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Lebanon U.S.-targeted blast raises stakes

ICC Note

“Someone does not want a president or diplomats in Lebanon ,”

By Sana Abdallah

January 16, 2008 Lebanon (Middle East Times)-The bomb attack on a U.S. embassy car in northeastern Beirut Tuesday has raised the country’s presidential crisis to a new level, by further pressuring Lebanon ‘s belligerent politicians to agree to resolve their differences or risk a total security collapse.

This is the first time in two decades that U.S. interests in Lebanon have been directly targeted, and this attack comes as the latest in a wave of bombings against politicians and journalists followed the assassination of former Prime Minister Rafik Hariri in February 2005.

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Lebanese commentators and politicians on Wednesday widely speculated on the “messages” the attack carried, in terms of its target and timing.

Some suggested it was a message for U.S. President George W. Bush, who wrapped up his eight-day Middle East tour in Egypt Wednesday, on a trip that was widely seen as a mission to support Israel and subjugate any opposition to Tel Aviv and Washington in the region.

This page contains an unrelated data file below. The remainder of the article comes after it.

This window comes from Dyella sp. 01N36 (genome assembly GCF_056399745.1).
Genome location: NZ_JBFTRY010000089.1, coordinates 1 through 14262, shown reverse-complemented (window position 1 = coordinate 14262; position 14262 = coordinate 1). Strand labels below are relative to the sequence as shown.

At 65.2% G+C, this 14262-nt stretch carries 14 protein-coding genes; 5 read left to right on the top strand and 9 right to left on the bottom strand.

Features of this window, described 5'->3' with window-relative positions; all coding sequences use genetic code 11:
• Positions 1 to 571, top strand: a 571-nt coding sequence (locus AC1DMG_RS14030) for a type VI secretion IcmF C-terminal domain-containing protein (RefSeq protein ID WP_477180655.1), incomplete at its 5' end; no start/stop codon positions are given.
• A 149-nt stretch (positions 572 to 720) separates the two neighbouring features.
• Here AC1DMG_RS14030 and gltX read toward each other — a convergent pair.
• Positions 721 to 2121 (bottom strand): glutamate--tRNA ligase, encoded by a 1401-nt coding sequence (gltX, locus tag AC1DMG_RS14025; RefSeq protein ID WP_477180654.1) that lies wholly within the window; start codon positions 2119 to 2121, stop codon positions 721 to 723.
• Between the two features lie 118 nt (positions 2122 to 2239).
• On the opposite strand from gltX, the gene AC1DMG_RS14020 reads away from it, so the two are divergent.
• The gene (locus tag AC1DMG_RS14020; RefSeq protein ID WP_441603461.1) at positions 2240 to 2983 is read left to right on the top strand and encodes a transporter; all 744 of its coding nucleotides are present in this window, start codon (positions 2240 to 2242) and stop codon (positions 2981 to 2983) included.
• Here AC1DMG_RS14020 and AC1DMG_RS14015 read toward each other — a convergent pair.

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The Lebanese Hezbollah-led opposition accuses the United States , through its diplomats, of fueling the internal crisis between the ruling pro-Western March 14 Alliance and the opposition, some of whom are backed by Syria and Iran . The two camps have been locked in dispute over electing a president. The country has been without a head of state since pro-Syrian Emile Lahoud’s term expired on Nov. 23.

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Speaking at Egypt ‘s Sharm el-Sheikh resort on Wednesday, Bush told Syria , Iran and their allies to “end their interference and efforts to undermine” the election of a president.

Hezbollah chief Hassan Nasrallah denounced the latest attack during a religious ceremony on Tuesday night, warning that such bombings “can lead to negative consequences and will reflect on the country’s stability.”

Politicians and analysts on all sides agreed that Tuesday’s blast was a serious setback for the fragile stability of the country, where already tight security was beefed up still further with new army checkpoints.

“Someone does not want a president or diplomats in Lebanon ,” Lebanese Information Minister Ghazi Aridi, from the ruling March 14 Alliance , told the Middle East Times. “They want to take us back to the years of the 1980s when chaos and instability prevailed.”

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Many Lebanese commentators believed the blast, which took place less than 24 hours ahead of a visit by Arab League’s chief Amr Moussa, was an attempt to torpedo the organization’s efforts to resolve the presidential crisis.

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Although Syria and Iran say they back the Arab plan, which the ruling coalition has accepted, the opposition is insisting on assuming a third of the ministries in a new government to have veto over key decisions.

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